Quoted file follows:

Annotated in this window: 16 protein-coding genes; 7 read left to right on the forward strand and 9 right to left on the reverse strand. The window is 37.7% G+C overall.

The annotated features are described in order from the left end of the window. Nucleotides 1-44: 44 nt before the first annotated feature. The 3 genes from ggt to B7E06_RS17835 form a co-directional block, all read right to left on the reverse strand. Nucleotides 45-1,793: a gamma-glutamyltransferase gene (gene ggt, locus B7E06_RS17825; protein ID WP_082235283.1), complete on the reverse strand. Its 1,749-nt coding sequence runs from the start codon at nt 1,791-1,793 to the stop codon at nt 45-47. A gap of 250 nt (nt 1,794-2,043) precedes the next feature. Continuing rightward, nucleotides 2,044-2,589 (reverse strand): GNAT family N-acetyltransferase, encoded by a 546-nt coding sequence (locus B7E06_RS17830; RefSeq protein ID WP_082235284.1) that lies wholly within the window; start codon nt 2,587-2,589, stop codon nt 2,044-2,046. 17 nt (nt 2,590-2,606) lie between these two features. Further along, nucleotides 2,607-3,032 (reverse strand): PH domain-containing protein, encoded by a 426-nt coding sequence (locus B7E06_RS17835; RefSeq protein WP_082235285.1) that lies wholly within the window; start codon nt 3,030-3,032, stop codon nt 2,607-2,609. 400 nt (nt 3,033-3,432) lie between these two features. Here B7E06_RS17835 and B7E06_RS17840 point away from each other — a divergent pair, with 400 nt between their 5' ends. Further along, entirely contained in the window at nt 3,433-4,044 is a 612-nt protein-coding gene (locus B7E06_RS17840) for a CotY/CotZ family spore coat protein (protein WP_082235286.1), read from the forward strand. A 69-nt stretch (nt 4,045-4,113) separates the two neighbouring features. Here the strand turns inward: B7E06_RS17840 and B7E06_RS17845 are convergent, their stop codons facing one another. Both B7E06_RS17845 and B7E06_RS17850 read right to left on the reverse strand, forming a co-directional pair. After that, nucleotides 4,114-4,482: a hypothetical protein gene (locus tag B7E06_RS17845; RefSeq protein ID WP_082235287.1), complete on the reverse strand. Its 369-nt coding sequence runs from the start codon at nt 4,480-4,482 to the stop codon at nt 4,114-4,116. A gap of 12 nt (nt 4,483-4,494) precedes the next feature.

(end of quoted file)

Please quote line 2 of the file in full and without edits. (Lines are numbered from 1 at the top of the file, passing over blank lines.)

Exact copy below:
The annotated features are described in order from the left end of the window. Nucleotides 1-44: 44 nt before the first annotated feature. The 3 genes from ggt to B7E06_RS17835 form a co-directional block, all read right to left on the reverse strand. Nucleotides 45-1,793: a gamma-glutamyltransferase gene (gene ggt, locus B7E06_RS17825; protein ID WP_082235283.1), complete on the reverse strand. Its 1,749-nt coding sequence runs from the start codon at nt 1,791-1,793 to the stop codon at nt 45-47. A gap of 250 nt (nt 1,794-2,043) precedes the next feature. Continuing rightward, nucleotides 2,044-2,589 (reverse strand): GNAT family N-acetyltransferase, encoded by a 546-nt coding sequence (locus B7E06_RS17830; RefSeq protein ID WP_082235284.1) that lies wholly within the window; start codon nt 2,587-2,589, stop codon nt 2,044-2,046. 17 nt (nt 2,590-2,606) lie between these two features. Further along, nucleotides 2,607-3,032 (reverse strand): PH domain-containing protein, encoded by a 426-nt coding sequence (locus B7E06_RS17835; RefSeq protein WP_082235285.1) that lies wholly within the window; start codon nt 3,030-3,032, stop codon nt 2,607-2,609. 400 nt (nt 3,033-3,432) lie between these two features. Here B7E06_RS17835 and B7E06_RS17840 point away from each other — a divergent pair, with 400 nt between their 5' ends. Further along, entirely contained in the window at nt 3,433-4,044 is a 612-nt protein-coding gene (locus B7E06_RS17840) for a CotY/CotZ family spore coat protein (protein WP_082235286.1), read from the forward strand. A 69-nt stretch (nt 4,045-4,113) separates the two neighbouring features. Here the strand turns inward: B7E06_RS17840 and B7E06_RS17845 are convergent, their stop codons facing one another. Both B7E06_RS17845 and B7E06_RS17850 read right to left on the reverse strand, forming a co-directional pair. After that, nucleotides 4,114-4,482: a hypothetical protein gene (locus tag B7E06_RS17845; RefSeq protein ID WP_082235287.1), complete on the reverse strand. Its 369-nt coding sequence runs from the start codon at nt 4,480-4,482 to the stop codon at nt 4,114-4,116. A gap of 12 nt (nt 4,483-4,494) precedes the next feature.